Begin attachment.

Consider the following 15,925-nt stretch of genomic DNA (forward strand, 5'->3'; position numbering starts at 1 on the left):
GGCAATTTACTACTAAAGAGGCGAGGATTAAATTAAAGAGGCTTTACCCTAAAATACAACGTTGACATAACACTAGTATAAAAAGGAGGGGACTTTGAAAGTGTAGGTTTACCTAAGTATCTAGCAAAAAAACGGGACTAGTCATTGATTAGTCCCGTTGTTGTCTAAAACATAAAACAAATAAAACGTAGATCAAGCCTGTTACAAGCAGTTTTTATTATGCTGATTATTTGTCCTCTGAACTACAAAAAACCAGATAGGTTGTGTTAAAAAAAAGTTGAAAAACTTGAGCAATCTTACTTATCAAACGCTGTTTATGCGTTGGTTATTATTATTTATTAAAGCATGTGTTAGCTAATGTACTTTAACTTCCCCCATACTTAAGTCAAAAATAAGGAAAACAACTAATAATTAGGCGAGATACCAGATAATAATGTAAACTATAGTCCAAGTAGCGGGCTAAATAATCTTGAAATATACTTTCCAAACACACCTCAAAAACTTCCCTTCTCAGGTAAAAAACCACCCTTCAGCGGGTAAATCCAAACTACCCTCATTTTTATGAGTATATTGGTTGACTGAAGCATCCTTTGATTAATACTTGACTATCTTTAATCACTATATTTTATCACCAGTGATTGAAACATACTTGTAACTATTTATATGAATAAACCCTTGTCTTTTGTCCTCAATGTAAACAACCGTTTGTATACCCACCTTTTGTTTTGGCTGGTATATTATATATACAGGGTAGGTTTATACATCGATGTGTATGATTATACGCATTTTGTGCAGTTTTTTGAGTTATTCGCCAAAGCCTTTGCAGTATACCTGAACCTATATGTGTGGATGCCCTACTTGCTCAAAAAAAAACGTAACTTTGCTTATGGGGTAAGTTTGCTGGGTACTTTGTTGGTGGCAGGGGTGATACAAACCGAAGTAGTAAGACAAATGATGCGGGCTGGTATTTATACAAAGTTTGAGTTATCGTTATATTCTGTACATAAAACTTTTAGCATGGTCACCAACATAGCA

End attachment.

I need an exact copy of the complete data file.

Consider the following 15,925-nt stretch of genomic DNA (forward strand, 5'->3'; position numbering starts at 1 on the left):
GGCAATTTACTACTAAAGAGGCGAGGATTAAATTAAAGAGGCTTTACCCTAAAATACAACGTTGACATAACACTAGTATAAAAAGGAGGGGACTTTGAAAGTGTAGGTTTACCTAAGTATCTAGCAAAAAAACGGGACTAGTCATTGATTAGTCCCGTTGTTGTCTAAAACATAAAACAAATAAAACGTAGATCAAGCCTGTTACAAGCAGTTTTTATTATGCTGATTATTTGTCCTCTGAACTACAAAAAACCAGATAGGTTGTGTTAAAAAAAAGTTGAAAAACTTGAGCAATCTTACTTATCAAACGCTGTTTATGCGTTGGTTATTATTATTTATTAAAGCATGTGTTAGCTAATGTACTTTAACTTCCCCCATACTTAAGTCAAAAATAAGGAAAACAACTAATAATTAGGCGAGATACCAGATAATAATGTAAACTATAGTCCAAGTAGCGGGCTAAATAATCTTGAAATATACTTTCCAAACACACCTCAAAAACTTCCCTTCTCAGGTAAAAAACCACCCTTCAGCGGGTAAATCCAAACTACCCTCATTTTTATGAGTATATTGGTTGACTGAAGCATCCTTTGATTAATACTTGACTATCTTTAATCACTATATTTTATCACCAGTGATTGAAACATACTTGTAACTATTTATATGAATAAACCCTTGTCTTTTGTCCTCAATGTAAACAACCGTTTGTATACCCACCTTTTGTTTTGGCTGGTATATTATATATACAGGGTAGGTTTATACATCGATGTGTATGATTATACGCATTTTGTGCAGTTTTTTGAGTTATTCGCCAAAGCCTTTGCAGTATACCTGAACCTATATGTGTGGATGCCCTACTTGCTCAAAAAAAAACGTAACTTTGCTTATGGGGTAAGTTTGCTGGGTACTTTGTTGGTGGCAGGGGTGATACAAACCGAAGTAGTAAGACAAATGATGCGGGCTGGTATTTATACAAAGTTTGAGTTATCGTTATATTCTGTACATAAAACTTTTAGCATGGTCACCAACATAGCA